12/13/2006 02:22 pm ET Updated Dec 06, 2017

Britney's "Knish" & The Lost Art of Flashing

Recently there has been a proliferation of tabloid celebrities going sans underwear and "flashing," a practice not unique to our current celebutants but in fact used by the burlesque queens of the early 20th century in order to give their audience a thrill and spread word of their skill. But instead of being busted by the censors or the cops, as the original peelers were, these contemporary flashers like Brit, Linds and Paris are splashed across pages of scandal sheets, increasing their public profile, for better or for worse.

Over the last ten years I have spent researching and documenting the last generation of American burlesque queens, I learned a trick or two about the art of flashing. Now keep in mind these ladies of the stage did not go commando but rather were well attired in both inner and outer g-string in addition to an outer costume consisting of up to ten pieces. Rather than offering photographers a free peek while exiting cars, the original queens of burlesque flashed with skill and attitude--and always for the price of admission to the theater.

Zorita.jpgZorita, one of the most unique burlesque queens, well known for stripping with two eight foot long boa constrictors in a number called "Consummation of the Wedding of the Snakes," was perhaps the first queen to fill me in on the practice of (in her words) "flashing your knish." She recalled, "There was a red light in the orchestra pit and when the red light was on, it meant the cops were in, so play it safe. When the red light went out, all bets were off. There were times you would work in the theater and you might do two shows and be covered, and the third show the red light was off and so then you flashed. And your customers were so used to that, and they knew that if they saw that you didn't flash, the law was in. And so, they just usually sat over for the second shift or came in later on that week. Some of the customers came in and saw the show two and three times."

Zorita's anecdote marks a major difference between the flashing style of the classic burlesque queens and that of the current paparazzi favorites. The queens performed live onstage and no cameras were allowed into the theater. Only if you were lucky enough to be in attendance, you might be privy to a peek of your favorite queens' privates. In our web-obsessed culture, Britney and Lindsay's full frontal exposures are posted for billions to drool over (in lust or disgust), again and again, as screen savers in dark bedrooms across the world.

Just as gratuitous photographs of Britney's beaver are selling millions of tabloids, the original burlesque queens had similar reasons for giving a peek. I once asked Zorita if she ever flashed for the extra applause. She said it got your "name known more . . . You flashed all the time, as much as you could. Everybody had their own system and style. I had elastic on my G-strings that I could pull between my legs and pull it way up, but if I saw that the police were in I could just spread my legs and the G-string would pop right back up and cover me, and I was home free."

Fellow burlesque queen Sherry Britton, commenting further on Zorita's inventiveness, told me that Zorita customized a fox fur g-string by shaving it down the middle and dying it to match her hair, so it resembled pubic hair. "She had different color g-strings [for different hair colors]." Zorita recounted an incident in Toledo, Ohio, where she was arrested for flashing. She claimed this to be a false charge as she had seen the cops on her way in the club. "Knowing they're in, wouldn't I be stupid to flash? And they busted me for . . . flashing. And they said that they could see hair. I said, 'That's impossible, I haven't had a hair on my knish in years.'"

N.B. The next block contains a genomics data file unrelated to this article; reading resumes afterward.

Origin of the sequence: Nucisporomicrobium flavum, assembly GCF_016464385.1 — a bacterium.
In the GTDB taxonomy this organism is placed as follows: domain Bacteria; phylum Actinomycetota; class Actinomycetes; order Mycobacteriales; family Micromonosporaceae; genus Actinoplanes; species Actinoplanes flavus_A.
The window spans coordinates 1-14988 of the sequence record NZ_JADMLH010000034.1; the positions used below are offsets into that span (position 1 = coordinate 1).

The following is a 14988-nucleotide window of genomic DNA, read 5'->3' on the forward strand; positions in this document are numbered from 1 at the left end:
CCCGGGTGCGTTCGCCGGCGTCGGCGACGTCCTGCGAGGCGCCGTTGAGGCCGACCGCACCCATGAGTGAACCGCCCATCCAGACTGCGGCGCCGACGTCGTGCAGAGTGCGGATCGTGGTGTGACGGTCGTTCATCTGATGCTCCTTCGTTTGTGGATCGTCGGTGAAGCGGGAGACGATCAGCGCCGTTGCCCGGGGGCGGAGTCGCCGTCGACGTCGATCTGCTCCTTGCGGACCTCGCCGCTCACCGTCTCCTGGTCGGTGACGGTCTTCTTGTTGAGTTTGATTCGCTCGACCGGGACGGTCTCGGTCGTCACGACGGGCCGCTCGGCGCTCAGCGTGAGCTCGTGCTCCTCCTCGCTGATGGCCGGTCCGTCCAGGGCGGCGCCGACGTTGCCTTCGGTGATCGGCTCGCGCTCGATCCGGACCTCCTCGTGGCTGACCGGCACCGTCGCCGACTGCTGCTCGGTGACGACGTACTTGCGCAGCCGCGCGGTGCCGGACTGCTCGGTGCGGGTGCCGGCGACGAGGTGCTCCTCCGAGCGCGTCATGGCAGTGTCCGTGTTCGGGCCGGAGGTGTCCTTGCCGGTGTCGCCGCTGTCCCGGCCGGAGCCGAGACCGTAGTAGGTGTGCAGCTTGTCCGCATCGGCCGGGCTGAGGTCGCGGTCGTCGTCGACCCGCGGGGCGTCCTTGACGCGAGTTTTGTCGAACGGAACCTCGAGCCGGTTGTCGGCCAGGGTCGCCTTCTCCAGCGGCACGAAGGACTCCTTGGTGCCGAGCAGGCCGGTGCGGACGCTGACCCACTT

Of course, many queens didn't succumb to the pressure to flash. Lois de Fee, a queen whose gimmick was her incredible height (6'4") and her "ladylike" strip, said there were "only two jobs I ever walked out on, at the Zebra and the Empire Theater in Newark. The boss got fresh at the Zebra. And at the Empire Theater, Meyers, who was the manager of the theater came back and told me, he says, 'You know, you could work stronger.' I said, 'I don't work any stronger.' He said, 'Well, we have those little red lights in the pit when the cops are in. When the lights are off, you can do anything you want.' I said, 'But I don't do anything else.' And he said, 'Well, you know . . .' And I said, 'I'm not even shaved.' And he sent me a razor back the next show. So I left."

The appeal of burlesque performance and the key to a stripper's control is the element of tease--the audience can look but cannot touch. Zorita explained that it was part of the fun to give "everybody a hard-on and they can't have it." It seems that Paris and company are hardly thinking with such measure about their actions; they only project the message of sexual availability, "flaunting" their genitals to be preserved on film and the internet for posterity.

It is precisely this kind of behavior in my mind that makes it ever more relevant for young women to be reminded that there was once a time of restrained sexuality--a moment when flashing required more skill and cognizance than simply exposing oneself without method nor measure.

An era when the reveal of a shoulder, or, even earlier, a lady's ankle was entirely erotic because it left more to the imagination. Perhaps our tabloid princesses could learn a trick or two from the burlesque queens of old and learn that it may be prudent to keep it covered when the photogs are keeping watch. After all, a lady (no matter how loosely defined) must maintain a bit of mystery to insure her allure.

Liz Goldwyn's book, Pretty Things: The Last Generation of American Burlesque Queens (Regan/Harper Collins), is in stores now and available on Amazon. Read more about the project here.